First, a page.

2. The extent of the security measures taken by the owner of the trade secret need not be absolute, but must be reasonable under the circumstances, depending on the facts of the specific case. See e.g., Pioneer Hi-Bred Int'l v. Holden Found Seeds, 35 F.3d 1226, 1235 (8th Cir. 1994). There is no uniform rule as to policies or procedures. A party should ensure that its own rules are followed since failure to follow them may provide a basis for denying trade secret protection. CVD, Inc. v. Raytheon Co., 769 F.2d 842 (1st Cir. 1985).

Disclosure over the Internet

Generally, if a trade secret is misappropriated and published over the Internet, a party's remedies are limited to damages. Otherwise, there is little, if any, redress and the secret is lost. (An injunction may be invalid as a prior restraint, as demonstrated by the Ford case, discussed below in Chapter 5 (A)(5)(c).) A line of cases involving the Church of Scientology is demonstrative. The Church brought several actions to stop the publication and distribution over the Internet of certain religious documents that it treated as trade secrets and which were made available by former members.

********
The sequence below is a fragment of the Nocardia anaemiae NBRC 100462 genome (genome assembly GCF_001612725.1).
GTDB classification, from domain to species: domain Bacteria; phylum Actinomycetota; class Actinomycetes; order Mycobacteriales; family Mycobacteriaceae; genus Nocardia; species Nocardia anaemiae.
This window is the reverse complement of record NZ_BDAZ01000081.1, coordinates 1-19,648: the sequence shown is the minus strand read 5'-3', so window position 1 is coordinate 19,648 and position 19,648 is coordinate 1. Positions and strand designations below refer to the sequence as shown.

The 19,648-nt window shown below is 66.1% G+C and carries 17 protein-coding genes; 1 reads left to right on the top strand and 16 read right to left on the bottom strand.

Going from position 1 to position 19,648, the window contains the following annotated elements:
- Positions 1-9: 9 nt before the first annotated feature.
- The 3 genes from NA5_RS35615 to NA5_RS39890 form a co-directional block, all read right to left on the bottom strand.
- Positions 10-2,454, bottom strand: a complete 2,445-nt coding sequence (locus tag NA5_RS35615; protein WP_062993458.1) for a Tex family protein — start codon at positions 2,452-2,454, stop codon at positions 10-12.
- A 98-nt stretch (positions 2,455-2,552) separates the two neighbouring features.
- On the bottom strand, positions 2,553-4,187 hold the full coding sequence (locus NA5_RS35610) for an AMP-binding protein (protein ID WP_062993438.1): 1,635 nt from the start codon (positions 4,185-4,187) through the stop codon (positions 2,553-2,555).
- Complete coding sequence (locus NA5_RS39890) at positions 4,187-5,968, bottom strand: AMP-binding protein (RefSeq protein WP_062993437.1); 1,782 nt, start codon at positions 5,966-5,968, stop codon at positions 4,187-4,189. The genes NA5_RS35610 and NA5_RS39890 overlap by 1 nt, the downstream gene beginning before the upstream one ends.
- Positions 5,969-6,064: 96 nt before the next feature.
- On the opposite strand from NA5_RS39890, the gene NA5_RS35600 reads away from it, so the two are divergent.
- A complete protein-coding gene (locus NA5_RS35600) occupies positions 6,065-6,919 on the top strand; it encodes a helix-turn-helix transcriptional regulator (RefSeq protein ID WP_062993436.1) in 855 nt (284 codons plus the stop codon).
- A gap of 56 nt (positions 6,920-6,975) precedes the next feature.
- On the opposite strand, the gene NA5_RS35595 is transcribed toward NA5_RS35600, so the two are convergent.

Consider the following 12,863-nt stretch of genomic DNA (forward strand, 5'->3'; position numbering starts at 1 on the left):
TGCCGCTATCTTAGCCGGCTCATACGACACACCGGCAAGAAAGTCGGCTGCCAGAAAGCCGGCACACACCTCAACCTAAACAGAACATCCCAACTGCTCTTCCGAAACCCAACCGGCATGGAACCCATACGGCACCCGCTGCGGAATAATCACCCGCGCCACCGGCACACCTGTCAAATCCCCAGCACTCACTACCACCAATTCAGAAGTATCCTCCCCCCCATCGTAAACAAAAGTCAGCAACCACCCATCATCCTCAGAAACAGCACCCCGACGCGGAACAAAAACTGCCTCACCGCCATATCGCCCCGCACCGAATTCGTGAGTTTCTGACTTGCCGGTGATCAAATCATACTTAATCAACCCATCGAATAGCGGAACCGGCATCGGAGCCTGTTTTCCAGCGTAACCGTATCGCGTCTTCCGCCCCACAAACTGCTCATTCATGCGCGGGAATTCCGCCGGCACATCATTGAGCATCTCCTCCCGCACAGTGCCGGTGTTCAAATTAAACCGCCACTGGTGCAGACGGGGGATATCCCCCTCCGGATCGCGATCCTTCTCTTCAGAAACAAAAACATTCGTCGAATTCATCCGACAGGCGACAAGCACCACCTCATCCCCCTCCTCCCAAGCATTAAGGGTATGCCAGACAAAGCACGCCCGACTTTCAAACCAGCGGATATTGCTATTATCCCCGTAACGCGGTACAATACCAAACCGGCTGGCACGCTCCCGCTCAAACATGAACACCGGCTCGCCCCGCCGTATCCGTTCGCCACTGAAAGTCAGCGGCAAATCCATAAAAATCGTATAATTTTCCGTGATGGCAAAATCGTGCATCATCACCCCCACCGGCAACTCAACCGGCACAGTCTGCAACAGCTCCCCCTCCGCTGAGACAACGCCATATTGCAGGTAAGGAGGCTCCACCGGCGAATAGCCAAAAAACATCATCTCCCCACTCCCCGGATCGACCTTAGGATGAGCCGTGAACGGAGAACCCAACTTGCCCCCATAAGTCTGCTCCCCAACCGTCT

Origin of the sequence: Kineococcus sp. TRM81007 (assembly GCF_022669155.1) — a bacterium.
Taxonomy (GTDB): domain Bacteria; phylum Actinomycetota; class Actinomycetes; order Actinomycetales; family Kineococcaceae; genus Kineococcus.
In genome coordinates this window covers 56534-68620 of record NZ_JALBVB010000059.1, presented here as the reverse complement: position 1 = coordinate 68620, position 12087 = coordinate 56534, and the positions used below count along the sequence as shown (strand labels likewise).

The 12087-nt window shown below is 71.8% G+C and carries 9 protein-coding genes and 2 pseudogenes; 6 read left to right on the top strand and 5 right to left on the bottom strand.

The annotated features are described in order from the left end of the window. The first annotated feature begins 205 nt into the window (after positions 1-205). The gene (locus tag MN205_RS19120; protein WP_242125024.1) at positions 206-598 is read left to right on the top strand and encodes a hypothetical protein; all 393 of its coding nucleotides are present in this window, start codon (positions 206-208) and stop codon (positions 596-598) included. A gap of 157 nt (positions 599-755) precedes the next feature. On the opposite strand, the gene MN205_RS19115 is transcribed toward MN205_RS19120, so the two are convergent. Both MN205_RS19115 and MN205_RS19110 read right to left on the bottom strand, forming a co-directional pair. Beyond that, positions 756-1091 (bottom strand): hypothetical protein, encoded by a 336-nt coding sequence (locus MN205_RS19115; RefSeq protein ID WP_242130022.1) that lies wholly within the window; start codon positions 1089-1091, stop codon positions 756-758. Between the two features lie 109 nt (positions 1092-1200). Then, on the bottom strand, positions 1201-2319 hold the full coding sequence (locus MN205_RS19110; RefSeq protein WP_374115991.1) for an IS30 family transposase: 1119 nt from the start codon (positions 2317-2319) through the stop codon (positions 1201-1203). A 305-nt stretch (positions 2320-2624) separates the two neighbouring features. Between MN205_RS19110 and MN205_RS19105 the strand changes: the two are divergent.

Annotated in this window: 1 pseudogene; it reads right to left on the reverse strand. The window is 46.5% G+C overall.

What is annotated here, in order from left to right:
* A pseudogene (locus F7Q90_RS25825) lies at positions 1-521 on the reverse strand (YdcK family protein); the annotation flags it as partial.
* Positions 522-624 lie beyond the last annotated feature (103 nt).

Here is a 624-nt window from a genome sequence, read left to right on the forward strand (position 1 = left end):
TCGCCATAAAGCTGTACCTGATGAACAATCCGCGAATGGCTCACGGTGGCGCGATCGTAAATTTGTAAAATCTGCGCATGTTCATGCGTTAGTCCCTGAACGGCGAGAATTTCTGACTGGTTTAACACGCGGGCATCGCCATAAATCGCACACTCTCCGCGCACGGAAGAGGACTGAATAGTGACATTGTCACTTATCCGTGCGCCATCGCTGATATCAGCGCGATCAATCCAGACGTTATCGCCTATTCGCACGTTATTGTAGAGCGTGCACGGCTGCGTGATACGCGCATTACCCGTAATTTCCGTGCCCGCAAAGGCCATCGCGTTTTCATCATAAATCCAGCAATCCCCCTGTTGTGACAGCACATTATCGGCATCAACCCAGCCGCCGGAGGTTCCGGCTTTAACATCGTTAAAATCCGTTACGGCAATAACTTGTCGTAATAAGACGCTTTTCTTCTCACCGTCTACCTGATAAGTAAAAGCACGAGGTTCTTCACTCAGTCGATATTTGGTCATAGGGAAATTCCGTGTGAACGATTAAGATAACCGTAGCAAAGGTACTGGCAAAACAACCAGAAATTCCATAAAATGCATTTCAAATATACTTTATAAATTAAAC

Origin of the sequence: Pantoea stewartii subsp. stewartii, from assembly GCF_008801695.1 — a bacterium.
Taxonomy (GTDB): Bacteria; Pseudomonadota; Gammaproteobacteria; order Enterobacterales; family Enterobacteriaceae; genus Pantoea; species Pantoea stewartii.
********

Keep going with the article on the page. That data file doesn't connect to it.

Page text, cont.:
1. Religious Tech. Center v. Netcom On-Line Communications Services, Inc., 907 F. Supp. 1361, 1368 (N.D. Cal. 1995). Although one who originally posts a trade secret on the Internet may be liable for trade secret misappropriation, a party who merely downloads Internet information cannot be liable for misappropriation because there is no misconduct involved in interacting with the Internet. Posted documents become �generally known� and are therefore no longer secret. See also discussion in Section III(C)(2)(c) above.
  2. Religious Tech. Center v. Lerma, 897 F. Supp. 260 (E.D. Va. 1995), and 908 F. Supp. 1362 (E.D. Va. 1995). Church documents were not trade secrets under Virginia law because the documents were introduced into the public domain through publication on the Internet. Summary judgement also was granted to the Washington Post, dismissing misappropriation claims for its publication of excerpts of the Church's documents due to the earlier Internet publication. Religious Tech. Center v. F.A.C.T.Net, Inc., 901 F. Supp. 1519 (D. Colo. 1995) (finding no protection under Colorado's Uniform Trade Secret Act because documents were made available over the Internet).
  3. Ford Motor Co. v. Lane, 67 F. Supp. 2d 745 (E.D. Mich. 1999). Defendant, not an employee of Ford, posted confidential documents and trade secrets belonging to Ford on his Web site, disclosing photographs of unreleased products, blueprints, and other confidential information. The court denied plaintiff's motion for a preliminary injunction against the use, copying or disclosure of Ford's internal documents, holding that such an injunction would constitute an invalid prior restraint in violation of the First Amendment.
  4. DVD Copy Control Assn. Inc., v. Andrew Bunner, 116 Cal. App. 4th 241, (2004). Widespead publication of trade secret on the Internet destroyed secrecy.